Nov 3

The rise of the freelancer during the pandemic….how to safely engage them….


The coronavirus pandemic has forced SME leaders to rethink their workforce as the reality is that many will be unable to retain or rehire furloughed staff – further they may have made many redundancies and are considering more, despite the reprieve that the further extension of the furlough scheme has provided.

Many of these businesses have turned to freelancers to assist in this challenging period as they look to survive and pivot in this new world….

….similarly, employees on furlough with the permission to work ‘elsewhere’, or who have been made redundant in a market place with few jobs, are having to think creatively about they way they are engaged going forward…

For employers, the argument for utilising freelancers is irresistible given the current situation – they are used to:

• remote working,
• collaborating within teams,
• hitting deadlines,
• they work hard to both retain custom and boost their all-important reputation.

It’s the agility of freelancers that is now most attractive and this trend looks to continue.


Here are some of the main benefits of hiring a freelancer:

• Experienced experts/specialists in their field
• No obligation to offer holiday/sick pay
• Paid only for the time that they work
• Independent and committed they require little management
• They insure themselves.


Here are the cons of hiring a freelancer:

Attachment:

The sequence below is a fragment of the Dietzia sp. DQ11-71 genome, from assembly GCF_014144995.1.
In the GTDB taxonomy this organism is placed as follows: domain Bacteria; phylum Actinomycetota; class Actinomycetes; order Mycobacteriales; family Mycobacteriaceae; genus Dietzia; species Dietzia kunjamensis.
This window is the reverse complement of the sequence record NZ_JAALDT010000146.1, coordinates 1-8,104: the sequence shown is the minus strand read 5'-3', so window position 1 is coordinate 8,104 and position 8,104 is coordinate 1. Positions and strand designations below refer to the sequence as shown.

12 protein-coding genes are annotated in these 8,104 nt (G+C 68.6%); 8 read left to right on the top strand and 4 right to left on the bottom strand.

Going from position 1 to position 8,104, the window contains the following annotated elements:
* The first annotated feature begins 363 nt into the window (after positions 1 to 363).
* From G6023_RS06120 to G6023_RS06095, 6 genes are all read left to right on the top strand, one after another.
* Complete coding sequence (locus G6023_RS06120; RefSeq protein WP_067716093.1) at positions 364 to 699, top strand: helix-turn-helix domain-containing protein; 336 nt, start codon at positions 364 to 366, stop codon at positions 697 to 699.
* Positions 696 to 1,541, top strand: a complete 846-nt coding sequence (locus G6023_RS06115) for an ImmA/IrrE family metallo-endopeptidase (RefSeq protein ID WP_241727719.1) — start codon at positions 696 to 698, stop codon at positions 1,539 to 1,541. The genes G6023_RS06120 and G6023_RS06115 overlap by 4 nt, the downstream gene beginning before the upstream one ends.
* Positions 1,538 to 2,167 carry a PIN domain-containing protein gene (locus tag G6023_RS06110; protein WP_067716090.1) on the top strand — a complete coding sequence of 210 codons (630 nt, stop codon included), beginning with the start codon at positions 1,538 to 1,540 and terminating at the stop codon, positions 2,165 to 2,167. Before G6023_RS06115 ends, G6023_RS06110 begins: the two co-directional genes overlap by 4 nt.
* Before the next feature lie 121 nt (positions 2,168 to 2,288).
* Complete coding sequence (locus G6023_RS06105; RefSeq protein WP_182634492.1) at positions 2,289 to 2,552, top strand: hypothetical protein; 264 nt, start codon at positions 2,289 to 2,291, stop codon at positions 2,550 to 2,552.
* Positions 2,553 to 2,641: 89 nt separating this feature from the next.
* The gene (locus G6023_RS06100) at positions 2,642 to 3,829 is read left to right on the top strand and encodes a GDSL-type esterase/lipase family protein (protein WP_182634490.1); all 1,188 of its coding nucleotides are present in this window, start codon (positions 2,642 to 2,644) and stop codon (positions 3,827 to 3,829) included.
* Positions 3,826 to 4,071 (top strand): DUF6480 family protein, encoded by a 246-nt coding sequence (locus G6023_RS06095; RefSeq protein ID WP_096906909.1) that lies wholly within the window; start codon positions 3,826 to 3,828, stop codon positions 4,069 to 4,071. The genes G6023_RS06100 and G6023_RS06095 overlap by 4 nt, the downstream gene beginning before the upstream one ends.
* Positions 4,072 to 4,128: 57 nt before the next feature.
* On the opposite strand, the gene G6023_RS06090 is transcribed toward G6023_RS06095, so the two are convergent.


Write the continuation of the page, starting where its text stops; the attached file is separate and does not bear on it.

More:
• Focus on the job they are hired to do, rather than assist on various tasks
• Experienced freelancers may be expensive
• You are still responsible for their health and safety if working on your premises
• Work on multiple jobs, for many clients so may not always be available
• Remote working so requiring a degree of trust.


As with hiring an employee, there are certain legalities that you need to be aware of when you are hiring a freelancer:

Confidential Information

If the freelancer is exposed to confidential information about your business, then you need to make sure that somewhere in the contract it is made clear that this information is confidential and there will be repercussions if they use or reveal that information.

Intellectual property

When an employee works for you, their work and creation will belong to the business. However, this is different for freelancers. If you want the right of ownership of the intellectual property, this needs to be agreed on and be specified in the contract.

Health and Safety

Most freelancers will work on a remote basis which means that you will not be responsible for their health and safety. However, if they are working on your premises, you will be responsible if they are harmed due to failure to have a safe working environment.


A contract is the most important document when it comes to working relationships. The contract should include all the details of the working relationship between you and the freelancer, and it should be WRITTEN….although a verbal contract can be easy, it’s harder to use as evidence if there is an issue or dispute.

Contact or call +44 (0)7917878384 for an up to date freelancer agreement.